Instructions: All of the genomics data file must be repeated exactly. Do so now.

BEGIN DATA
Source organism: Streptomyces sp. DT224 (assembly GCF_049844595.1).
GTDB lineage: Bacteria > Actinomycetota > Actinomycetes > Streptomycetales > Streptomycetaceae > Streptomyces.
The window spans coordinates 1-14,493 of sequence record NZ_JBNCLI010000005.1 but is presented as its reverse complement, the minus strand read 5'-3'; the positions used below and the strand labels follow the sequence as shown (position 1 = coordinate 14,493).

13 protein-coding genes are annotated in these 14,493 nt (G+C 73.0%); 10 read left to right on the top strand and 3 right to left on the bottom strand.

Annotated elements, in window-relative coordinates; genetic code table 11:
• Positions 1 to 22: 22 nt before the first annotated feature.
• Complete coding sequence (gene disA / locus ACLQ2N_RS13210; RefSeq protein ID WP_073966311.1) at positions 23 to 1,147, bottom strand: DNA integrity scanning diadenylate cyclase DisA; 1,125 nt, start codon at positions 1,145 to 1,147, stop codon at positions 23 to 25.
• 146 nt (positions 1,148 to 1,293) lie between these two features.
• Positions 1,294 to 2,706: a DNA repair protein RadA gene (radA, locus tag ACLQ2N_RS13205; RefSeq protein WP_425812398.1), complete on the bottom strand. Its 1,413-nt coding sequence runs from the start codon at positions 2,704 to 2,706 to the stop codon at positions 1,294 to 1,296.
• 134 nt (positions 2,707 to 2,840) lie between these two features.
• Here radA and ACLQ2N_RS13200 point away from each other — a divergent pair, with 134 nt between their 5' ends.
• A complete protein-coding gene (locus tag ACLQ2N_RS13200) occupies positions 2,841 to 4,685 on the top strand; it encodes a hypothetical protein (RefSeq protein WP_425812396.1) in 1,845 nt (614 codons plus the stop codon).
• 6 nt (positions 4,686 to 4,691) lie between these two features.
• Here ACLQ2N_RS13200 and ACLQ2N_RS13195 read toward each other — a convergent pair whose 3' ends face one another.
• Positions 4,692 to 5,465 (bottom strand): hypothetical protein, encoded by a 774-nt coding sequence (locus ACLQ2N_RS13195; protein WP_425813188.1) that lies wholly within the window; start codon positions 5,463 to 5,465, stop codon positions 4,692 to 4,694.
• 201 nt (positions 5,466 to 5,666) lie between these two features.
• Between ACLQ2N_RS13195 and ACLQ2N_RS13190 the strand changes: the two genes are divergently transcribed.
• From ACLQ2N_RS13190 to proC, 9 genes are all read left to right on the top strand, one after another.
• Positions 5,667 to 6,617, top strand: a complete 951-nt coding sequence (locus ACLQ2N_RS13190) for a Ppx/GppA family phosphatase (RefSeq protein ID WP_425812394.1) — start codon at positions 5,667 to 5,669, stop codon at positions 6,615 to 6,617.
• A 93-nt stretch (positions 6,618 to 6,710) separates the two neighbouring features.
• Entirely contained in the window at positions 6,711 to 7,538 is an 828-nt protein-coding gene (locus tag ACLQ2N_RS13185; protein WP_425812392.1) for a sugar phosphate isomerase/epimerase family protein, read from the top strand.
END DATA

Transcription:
Source organism: Streptomyces sp. DT224 (assembly GCF_049844595.1).
GTDB lineage: Bacteria > Actinomycetota > Actinomycetes > Streptomycetales > Streptomycetaceae > Streptomyces.
The window spans coordinates 1-14,493 of sequence record NZ_JBNCLI010000005.1 but is presented as its reverse complement, the minus strand read 5'-3'; the positions used below and the strand labels follow the sequence as shown (position 1 = coordinate 14,493).

13 protein-coding genes are annotated in these 14,493 nt (G+C 73.0%); 10 read left to right on the top strand and 3 right to left on the bottom strand.

Annotated elements, in window-relative coordinates; genetic code table 11:
• Positions 1 to 22: 22 nt before the first annotated feature.
• Complete coding sequence (gene disA / locus ACLQ2N_RS13210; RefSeq protein ID WP_073966311.1) at positions 23 to 1,147, bottom strand: DNA integrity scanning diadenylate cyclase DisA; 1,125 nt, start codon at positions 1,145 to 1,147, stop codon at positions 23 to 25.
• 146 nt (positions 1,148 to 1,293) lie between these two features.
• Positions 1,294 to 2,706: a DNA repair protein RadA gene (radA, locus tag ACLQ2N_RS13205; RefSeq protein WP_425812398.1), complete on the bottom strand. Its 1,413-nt coding sequence runs from the start codon at positions 2,704 to 2,706 to the stop codon at positions 1,294 to 1,296.
• 134 nt (positions 2,707 to 2,840) lie between these two features.
• Here radA and ACLQ2N_RS13200 point away from each other — a divergent pair, with 134 nt between their 5' ends.
• A complete protein-coding gene (locus tag ACLQ2N_RS13200) occupies positions 2,841 to 4,685 on the top strand; it encodes a hypothetical protein (RefSeq protein WP_425812396.1) in 1,845 nt (614 codons plus the stop codon).
• 6 nt (positions 4,686 to 4,691) lie between these two features.
• Here ACLQ2N_RS13200 and ACLQ2N_RS13195 read toward each other — a convergent pair whose 3' ends face one another.
• Positions 4,692 to 5,465 (bottom strand): hypothetical protein, encoded by a 774-nt coding sequence (locus ACLQ2N_RS13195; protein WP_425813188.1) that lies wholly within the window; start codon positions 5,463 to 5,465, stop codon positions 4,692 to 4,694.
• 201 nt (positions 5,466 to 5,666) lie between these two features.
• Between ACLQ2N_RS13195 and ACLQ2N_RS13190 the strand changes: the two genes are divergently transcribed.
• From ACLQ2N_RS13190 to proC, 9 genes are all read left to right on the top strand, one after another.
• Positions 5,667 to 6,617, top strand: a complete 951-nt coding sequence (locus ACLQ2N_RS13190) for a Ppx/GppA family phosphatase (RefSeq protein ID WP_425812394.1) — start codon at positions 5,667 to 5,669, stop codon at positions 6,615 to 6,617.
• A 93-nt stretch (positions 6,618 to 6,710) separates the two neighbouring features.
• Entirely contained in the window at positions 6,711 to 7,538 is an 828-nt protein-coding gene (locus tag ACLQ2N_RS13185; protein WP_425812392.1) for a sugar phosphate isomerase/epimerase family protein, read from the top strand.